A topical corticosteroid is considered first-line therapy for patients with oral lichen planus. 15 One controlled trial 17 demonstrated the effectiveness of fluocinonide (Lidex) ointment applied to dried oral mucosa six times daily for nine weeks. The steroid, in an adhesive base, was prepared by the pharmacy, although Orabase has also been recommended as an occlusive vehicle. 4 Other topical medications and systemic therapies have been used to treat patients with oral lichen planus 15 that is corticosteroid-resistant. These therapies include topical cyclosporine, systemic corticosteroids, topical and systemic retinoids and oral PUVA.
Strong Steroid creams/ointments must be used sparingly, no more than a pea size at a time, but depending on how far you spread it. It should be very gently rubbed in, for 10 to 15 seconds. Overdoing the steroid crm/ointmt can cause skin thinning and lessen its effects, Underdoing it can cause rebound effects. That is why you should gradually, i repeat "gradually" reduce the amount and/or frequency of use till you reach what is right for you. Twice a week is successful for many people. some once a week or three times. some lucky people get away with as and when needed. I'm not one of these , alas.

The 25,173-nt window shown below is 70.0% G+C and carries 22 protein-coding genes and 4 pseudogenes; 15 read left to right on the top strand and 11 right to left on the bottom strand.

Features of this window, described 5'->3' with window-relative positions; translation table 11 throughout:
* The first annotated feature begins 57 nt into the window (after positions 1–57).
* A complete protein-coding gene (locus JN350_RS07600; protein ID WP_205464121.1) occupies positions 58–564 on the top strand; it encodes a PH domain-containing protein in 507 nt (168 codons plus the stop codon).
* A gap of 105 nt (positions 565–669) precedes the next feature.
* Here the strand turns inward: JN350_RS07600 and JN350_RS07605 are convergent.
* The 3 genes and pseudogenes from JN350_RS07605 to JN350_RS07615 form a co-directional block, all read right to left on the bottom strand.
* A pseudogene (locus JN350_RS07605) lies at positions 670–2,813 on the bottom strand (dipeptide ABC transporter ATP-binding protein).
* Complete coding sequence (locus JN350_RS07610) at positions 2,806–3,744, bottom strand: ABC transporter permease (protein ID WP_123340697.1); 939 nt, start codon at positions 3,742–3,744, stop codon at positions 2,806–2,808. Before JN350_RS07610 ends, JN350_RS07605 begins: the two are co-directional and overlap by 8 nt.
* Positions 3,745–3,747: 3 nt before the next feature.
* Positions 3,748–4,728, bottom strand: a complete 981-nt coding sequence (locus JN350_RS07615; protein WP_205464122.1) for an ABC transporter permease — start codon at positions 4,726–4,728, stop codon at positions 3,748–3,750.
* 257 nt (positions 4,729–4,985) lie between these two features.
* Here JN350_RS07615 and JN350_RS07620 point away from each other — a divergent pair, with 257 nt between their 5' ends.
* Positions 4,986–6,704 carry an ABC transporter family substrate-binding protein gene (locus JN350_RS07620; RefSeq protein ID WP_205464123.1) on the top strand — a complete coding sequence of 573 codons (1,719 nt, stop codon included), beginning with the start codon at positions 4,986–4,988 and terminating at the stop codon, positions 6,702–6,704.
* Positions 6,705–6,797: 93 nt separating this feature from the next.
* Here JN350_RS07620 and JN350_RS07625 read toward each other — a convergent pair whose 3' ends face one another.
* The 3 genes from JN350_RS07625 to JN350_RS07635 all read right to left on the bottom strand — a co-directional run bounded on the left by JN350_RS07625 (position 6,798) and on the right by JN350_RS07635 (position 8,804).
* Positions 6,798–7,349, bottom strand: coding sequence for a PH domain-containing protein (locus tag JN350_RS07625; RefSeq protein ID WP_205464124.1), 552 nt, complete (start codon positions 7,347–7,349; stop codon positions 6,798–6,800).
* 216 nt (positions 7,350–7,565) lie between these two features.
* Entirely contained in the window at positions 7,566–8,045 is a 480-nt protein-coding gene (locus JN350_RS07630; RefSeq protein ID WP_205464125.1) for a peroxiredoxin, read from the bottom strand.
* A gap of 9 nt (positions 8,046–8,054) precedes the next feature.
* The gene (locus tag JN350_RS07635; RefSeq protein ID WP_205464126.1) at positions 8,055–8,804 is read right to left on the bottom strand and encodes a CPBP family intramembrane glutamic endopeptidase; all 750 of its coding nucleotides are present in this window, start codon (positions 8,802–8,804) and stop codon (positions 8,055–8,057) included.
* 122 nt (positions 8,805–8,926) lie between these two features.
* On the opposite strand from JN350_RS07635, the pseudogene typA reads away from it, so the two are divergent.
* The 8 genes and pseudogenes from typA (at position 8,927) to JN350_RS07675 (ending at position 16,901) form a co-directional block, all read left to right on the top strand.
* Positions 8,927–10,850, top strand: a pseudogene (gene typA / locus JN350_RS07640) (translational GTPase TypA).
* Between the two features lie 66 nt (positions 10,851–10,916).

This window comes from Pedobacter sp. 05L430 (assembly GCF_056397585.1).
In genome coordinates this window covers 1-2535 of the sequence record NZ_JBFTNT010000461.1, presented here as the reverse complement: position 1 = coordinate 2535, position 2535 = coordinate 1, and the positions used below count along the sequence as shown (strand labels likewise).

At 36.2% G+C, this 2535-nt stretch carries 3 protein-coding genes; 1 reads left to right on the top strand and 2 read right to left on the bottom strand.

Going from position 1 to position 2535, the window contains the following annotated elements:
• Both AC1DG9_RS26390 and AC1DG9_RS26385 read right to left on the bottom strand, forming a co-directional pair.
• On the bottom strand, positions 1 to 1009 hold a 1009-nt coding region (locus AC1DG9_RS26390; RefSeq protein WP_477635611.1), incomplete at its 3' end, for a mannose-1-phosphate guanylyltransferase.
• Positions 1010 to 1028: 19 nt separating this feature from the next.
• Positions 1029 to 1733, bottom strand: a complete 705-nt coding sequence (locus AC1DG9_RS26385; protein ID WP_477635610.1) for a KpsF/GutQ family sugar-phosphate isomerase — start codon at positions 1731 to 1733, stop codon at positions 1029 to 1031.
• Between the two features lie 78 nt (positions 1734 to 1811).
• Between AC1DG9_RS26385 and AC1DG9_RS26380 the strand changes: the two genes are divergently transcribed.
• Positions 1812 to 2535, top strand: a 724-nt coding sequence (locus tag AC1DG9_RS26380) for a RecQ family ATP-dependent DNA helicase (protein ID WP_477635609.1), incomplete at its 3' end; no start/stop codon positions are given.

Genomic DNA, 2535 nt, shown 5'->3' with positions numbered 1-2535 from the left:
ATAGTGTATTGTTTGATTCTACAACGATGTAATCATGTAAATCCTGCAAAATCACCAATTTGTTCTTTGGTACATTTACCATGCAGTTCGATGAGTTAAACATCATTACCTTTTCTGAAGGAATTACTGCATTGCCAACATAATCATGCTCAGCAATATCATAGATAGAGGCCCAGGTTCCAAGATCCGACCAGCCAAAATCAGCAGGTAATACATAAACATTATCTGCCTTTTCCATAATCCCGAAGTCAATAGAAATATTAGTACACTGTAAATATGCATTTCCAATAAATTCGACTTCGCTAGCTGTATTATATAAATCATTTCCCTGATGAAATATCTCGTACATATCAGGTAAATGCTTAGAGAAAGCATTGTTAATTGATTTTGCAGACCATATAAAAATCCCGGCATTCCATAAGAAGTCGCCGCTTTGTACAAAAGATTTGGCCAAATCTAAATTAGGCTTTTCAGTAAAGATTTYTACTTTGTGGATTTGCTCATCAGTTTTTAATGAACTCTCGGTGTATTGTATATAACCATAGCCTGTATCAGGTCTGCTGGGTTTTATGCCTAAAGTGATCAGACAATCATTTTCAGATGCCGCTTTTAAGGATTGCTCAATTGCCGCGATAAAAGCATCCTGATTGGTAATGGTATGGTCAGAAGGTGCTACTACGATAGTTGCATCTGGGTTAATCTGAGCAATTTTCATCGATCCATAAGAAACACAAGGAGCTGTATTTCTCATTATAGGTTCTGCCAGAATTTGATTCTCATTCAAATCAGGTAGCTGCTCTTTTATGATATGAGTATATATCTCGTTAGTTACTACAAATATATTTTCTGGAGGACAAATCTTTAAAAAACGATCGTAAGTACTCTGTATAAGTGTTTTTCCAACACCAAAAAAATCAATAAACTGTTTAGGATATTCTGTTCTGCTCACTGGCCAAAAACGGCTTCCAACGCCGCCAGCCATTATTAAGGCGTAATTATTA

The diagnosis and management of lichen planus, with a focus on cutaneous lichen planus, will be reviewed here. Oral lichen planus, vulvar lichen planus, lichen planopilaris, nail lichen planus, and lichenoid drug eruption (drug-induced lichen planus) are discussed in greater detail separately. (See "Oral lichen planus: Pathogenesis, clinical features, and diagnosis" and "Oral lichen planus: Management and prognosis" and "Lichen planopilaris" and "Vulvar lichen planus" and "Overview of nail disorders", section on 'Lichen planus' and "Lichenoid drug eruption (drug-induced lichen planus)" .)